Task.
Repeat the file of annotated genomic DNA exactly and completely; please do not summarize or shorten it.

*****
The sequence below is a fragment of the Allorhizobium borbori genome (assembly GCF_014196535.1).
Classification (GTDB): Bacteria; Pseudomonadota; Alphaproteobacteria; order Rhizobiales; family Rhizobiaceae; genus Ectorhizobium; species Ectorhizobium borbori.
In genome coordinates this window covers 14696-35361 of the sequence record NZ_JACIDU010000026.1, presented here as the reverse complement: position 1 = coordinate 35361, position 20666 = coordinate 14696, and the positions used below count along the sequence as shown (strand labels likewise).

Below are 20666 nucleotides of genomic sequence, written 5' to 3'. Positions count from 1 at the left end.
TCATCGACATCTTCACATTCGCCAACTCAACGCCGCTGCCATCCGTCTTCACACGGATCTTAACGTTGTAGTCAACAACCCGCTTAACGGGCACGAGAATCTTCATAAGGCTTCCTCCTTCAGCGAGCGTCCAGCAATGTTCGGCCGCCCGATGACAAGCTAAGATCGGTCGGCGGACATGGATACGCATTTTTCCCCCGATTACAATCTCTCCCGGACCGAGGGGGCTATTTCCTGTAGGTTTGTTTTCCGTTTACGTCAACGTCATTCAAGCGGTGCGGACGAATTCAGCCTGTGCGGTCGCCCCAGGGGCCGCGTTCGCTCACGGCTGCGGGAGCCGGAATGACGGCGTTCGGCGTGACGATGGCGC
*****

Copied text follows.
The sequence below is a fragment of the Allorhizobium borbori genome (assembly GCF_014196535.1).
Classification (GTDB): Bacteria; Pseudomonadota; Alphaproteobacteria; order Rhizobiales; family Rhizobiaceae; genus Ectorhizobium; species Ectorhizobium borbori.
In genome coordinates this window covers 14696-35361 of the sequence record NZ_JACIDU010000026.1, presented here as the reverse complement: position 1 = coordinate 35361, position 20666 = coordinate 14696, and the positions used below count along the sequence as shown (strand labels likewise).

Below are 20666 nucleotides of genomic sequence, written 5' to 3'. Positions count from 1 at the left end.
TCATCGACATCTTCACATTCGCCAACTCAACGCCGCTGCCATCCGTCTTCACACGGATCTTAACGTTGTAGTCAACAACCCGCTTAACGGGCACGAGAATCTTCATAAGGCTTCCTCCTTCAGCGAGCGTCCAGCAATGTTCGGCCGCCCGATGACAAGCTAAGATCGGTCGGCGGACATGGATACGCATTTTTCCCCCGATTACAATCTCTCCCGGACCGAGGGGGCTATTTCCTGTAGGTTTGTTTTCCGTTTACGTCAACGTCATTCAAGCGGTGCGGACGAATTCAGCCTGTGCGGTCGCCCCAGGGGCCGCGTTCGCTCACGGCTGCGGGAGCCGGAATGACGGCGTTCGGCGTGACGATGGCGC